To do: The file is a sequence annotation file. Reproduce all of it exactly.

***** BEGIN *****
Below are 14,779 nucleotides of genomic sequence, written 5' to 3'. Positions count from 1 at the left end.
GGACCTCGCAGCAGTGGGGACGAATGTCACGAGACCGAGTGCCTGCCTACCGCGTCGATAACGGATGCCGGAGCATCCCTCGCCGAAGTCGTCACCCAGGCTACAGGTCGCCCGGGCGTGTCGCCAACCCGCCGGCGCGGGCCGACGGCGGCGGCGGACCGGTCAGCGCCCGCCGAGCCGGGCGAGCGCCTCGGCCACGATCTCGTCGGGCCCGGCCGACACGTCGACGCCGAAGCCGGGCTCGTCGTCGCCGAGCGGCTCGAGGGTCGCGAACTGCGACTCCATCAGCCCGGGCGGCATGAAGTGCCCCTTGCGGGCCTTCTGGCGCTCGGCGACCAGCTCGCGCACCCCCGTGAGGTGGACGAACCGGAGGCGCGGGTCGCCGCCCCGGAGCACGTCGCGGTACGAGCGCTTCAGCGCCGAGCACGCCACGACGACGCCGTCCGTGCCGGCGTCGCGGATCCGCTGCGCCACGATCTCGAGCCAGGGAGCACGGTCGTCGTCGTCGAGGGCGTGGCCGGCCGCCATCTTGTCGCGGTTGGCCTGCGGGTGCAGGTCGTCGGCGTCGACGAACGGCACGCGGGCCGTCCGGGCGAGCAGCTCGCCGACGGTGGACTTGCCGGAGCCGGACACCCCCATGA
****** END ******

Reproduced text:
Below are 14,779 nucleotides of genomic sequence, written 5' to 3'. Positions count from 1 at the left end.
GGACCTCGCAGCAGTGGGGACGAATGTCACGAGACCGAGTGCCTGCCTACCGCGTCGATAACGGATGCCGGAGCATCCCTCGCCGAAGTCGTCACCCAGGCTACAGGTCGCCCGGGCGTGTCGCCAACCCGCCGGCGCGGGCCGACGGCGGCGGCGGACCGGTCAGCGCCCGCCGAGCCGGGCGAGCGCCTCGGCCACGATCTCGTCGGGCCCGGCCGACACGTCGACGCCGAAGCCGGGCTCGTCGTCGCCGAGCGGCTCGAGGGTCGCGAACTGCGACTCCATCAGCCCGGGCGGCATGAAGTGCCCCTTGCGGGCCTTCTGGCGCTCGGCGACCAGCTCGCGCACCCCCGTGAGGTGGACGAACCGGAGGCGCGGGTCGCCGCCCCGGAGCACGTCGCGGTACGAGCGCTTCAGCGCCGAGCACGCCACGACGACGCCGTCCGTGCCGGCGTCGCGGATCCGCTGCGCCACGATCTCGAGCCAGGGAGCACGGTCGTCGTCGTCGAGGGCGTGGCCGGCCGCCATCTTGTCGCGGTTGGCCTGCGGGTGCAGGTCGTCGGCGTCGACGAACGGCACGCGGGCCGTCCGGGCGAGCAGCTCGCCGACGGTGGACTTGCCGGAGCCGGACACCCCCATGA